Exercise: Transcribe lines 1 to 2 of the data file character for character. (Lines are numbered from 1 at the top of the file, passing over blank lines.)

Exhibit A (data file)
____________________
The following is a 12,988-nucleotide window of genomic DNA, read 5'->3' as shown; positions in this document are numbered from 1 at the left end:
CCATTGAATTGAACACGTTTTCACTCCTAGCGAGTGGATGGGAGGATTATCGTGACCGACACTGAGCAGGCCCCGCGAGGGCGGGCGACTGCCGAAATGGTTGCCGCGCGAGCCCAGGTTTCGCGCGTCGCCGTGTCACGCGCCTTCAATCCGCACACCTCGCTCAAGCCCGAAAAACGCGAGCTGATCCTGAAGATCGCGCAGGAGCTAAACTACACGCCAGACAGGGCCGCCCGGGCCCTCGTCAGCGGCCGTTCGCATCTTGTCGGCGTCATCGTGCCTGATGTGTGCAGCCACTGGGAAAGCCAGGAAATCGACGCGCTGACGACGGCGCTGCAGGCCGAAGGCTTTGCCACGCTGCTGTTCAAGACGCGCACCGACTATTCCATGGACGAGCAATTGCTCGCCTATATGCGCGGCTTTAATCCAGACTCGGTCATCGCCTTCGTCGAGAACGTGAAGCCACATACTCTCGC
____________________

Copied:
The following is a 12,988-nucleotide window of genomic DNA, read 5'->3' as shown; positions in this document are numbered from 1 at the left end:
CCATTGAATTGAACACGTTTTCACTCCTAGCGAGTGGATGGGAGGATTATCGTGACCGACACTGAGCAGGCCCCGCGAGGGCGGGCGACTGCCGAAATGGTTGCCGCGCGAGCCCAGGTTTCGCGCGTCGCCGTGTCACGCGCCTTCAATCCGCACACCTCGCTCAAGCCCGAAAAACGCGAGCTGATCCTGAAGATCGCGCAGGAGCTAAACTACACGCCAGACAGGGCCGCCCGGGCCCTCGTCAGCGGCCGTTCGCATCTTGTCGGCGTCATCGTGCCTGATGTGTGCAGCCACTGGGAAAGCCAGGAAATCGACGCGCTGACGACGGCGCTGCAGGCCGAAGGCTTTGCCACGCTGCTGTTCAAGACGCGCACCGACTATTCCATGGACGAGCAATTGCTCGCCTATATGCGCGGCTTTAATCCAGACTCGGTCATCGCCTTCGTCGAGAACGTGAAGCCACATACTCTCGC